Gallivan Center Sundial at the Solstice

July 10, 2006


Provided by: Kurt Fisher
Summary authors & editors: Kurt Fisher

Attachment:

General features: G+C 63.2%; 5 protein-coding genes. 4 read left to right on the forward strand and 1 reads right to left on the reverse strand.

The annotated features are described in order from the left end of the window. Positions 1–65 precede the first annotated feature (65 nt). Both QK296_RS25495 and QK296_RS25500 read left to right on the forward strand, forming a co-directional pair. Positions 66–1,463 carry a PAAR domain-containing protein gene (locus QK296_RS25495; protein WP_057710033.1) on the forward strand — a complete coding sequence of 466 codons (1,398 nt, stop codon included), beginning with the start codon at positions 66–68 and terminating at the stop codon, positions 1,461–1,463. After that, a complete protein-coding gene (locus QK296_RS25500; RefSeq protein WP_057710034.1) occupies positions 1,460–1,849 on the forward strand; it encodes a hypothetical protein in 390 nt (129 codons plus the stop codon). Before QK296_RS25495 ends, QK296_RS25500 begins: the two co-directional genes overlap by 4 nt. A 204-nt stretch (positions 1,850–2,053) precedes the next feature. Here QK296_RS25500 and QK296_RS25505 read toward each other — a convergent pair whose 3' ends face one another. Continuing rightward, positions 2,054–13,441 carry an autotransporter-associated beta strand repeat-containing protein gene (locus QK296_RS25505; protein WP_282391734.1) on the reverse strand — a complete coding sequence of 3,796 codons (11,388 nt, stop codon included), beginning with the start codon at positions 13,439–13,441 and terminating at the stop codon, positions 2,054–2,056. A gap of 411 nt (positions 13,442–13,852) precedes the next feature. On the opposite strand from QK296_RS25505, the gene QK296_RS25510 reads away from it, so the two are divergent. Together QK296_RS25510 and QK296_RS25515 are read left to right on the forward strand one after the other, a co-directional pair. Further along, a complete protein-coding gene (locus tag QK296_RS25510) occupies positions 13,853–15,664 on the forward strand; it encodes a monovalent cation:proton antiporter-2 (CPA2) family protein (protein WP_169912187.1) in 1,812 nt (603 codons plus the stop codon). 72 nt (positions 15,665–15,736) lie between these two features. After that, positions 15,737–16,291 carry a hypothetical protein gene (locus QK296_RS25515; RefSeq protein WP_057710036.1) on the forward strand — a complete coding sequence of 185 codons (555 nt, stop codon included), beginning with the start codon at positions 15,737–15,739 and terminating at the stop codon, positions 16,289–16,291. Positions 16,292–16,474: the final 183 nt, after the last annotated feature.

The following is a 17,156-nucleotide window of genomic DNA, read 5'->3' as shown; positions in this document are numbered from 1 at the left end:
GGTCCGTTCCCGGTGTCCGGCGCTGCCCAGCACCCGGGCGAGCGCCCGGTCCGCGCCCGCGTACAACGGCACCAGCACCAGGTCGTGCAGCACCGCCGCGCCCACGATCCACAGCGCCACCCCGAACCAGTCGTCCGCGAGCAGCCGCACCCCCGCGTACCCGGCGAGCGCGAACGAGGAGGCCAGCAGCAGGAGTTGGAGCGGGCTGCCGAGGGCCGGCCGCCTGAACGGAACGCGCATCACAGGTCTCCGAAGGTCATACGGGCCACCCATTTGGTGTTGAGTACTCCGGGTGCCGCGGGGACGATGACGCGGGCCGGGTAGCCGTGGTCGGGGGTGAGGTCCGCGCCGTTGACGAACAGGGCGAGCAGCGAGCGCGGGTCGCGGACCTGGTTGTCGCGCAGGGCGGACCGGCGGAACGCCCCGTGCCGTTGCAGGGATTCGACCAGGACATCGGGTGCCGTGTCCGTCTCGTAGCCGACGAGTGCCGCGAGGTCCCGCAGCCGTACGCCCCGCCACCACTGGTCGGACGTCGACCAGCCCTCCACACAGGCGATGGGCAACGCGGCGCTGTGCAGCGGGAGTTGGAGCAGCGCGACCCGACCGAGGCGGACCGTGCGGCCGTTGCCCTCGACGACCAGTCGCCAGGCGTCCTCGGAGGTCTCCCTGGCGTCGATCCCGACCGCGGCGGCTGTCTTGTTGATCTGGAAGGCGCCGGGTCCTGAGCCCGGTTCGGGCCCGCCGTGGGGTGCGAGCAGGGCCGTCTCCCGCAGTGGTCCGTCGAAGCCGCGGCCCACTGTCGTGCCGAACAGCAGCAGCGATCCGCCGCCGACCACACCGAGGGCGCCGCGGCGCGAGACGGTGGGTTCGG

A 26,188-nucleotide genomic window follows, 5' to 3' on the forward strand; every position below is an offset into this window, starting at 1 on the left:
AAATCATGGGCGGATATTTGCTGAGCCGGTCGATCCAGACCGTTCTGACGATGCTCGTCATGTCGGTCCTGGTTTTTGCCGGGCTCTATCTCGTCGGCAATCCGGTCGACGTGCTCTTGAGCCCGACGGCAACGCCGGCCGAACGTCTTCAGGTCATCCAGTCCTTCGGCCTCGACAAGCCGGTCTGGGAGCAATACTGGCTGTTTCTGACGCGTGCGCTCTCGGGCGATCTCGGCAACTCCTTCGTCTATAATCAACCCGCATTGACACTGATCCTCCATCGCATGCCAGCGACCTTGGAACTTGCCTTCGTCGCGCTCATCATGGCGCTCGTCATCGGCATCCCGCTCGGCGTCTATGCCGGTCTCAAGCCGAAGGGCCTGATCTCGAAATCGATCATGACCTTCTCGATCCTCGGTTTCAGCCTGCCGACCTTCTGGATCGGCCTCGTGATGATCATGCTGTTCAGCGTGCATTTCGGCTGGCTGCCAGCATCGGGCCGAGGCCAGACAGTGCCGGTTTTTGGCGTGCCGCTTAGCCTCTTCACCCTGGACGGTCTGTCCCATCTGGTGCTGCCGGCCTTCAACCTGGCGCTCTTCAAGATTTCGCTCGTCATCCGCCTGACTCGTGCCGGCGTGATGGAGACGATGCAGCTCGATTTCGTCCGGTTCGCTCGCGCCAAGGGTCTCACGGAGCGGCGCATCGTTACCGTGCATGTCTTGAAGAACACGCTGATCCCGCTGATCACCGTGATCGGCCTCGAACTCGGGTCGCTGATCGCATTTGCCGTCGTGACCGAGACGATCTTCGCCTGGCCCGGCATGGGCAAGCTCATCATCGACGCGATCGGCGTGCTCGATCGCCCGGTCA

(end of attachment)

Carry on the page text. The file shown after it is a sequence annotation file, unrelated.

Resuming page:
The animation above shows the moment of the Sun's transit of the local summer solstice indicated on the dial plate at the base of 2 1/2 story tall sundial, located at the Gallivan Center Plaza in downtown Salt Lake City, Utah (111.8 west longitude). Astrometric solstice occurs when the Sun reaches an ecliptic longitude of 90 degrees - a point located in the constellation Taurus that marks the beginning of the summer season. When the Sun reaches this ecliptic position, a person on the Earth sees the Sun at its highest apparent local altitude. This ecliptic position of the Sun defines the Tropic of Cancer (23° 26' 22" north latitude) when it's projected onto the Earth's globe. At the instant of this year's astrometric solstice, on June 21, 2006 at 12:26 UT, the Sun was directly over western Africa on the border between Mauritania and Mali. Each geographic location on the Earth experiences its own local summer solstice at local apparent noon over the next 24 hours. The above photograph was taken seven hours later at the local Utah solstice at 19:28 UTC (1:28 MDT). Note that the angular size of the light gnomon is 1 deg, and the elapsed time of the animation is approximately 4 minutes.

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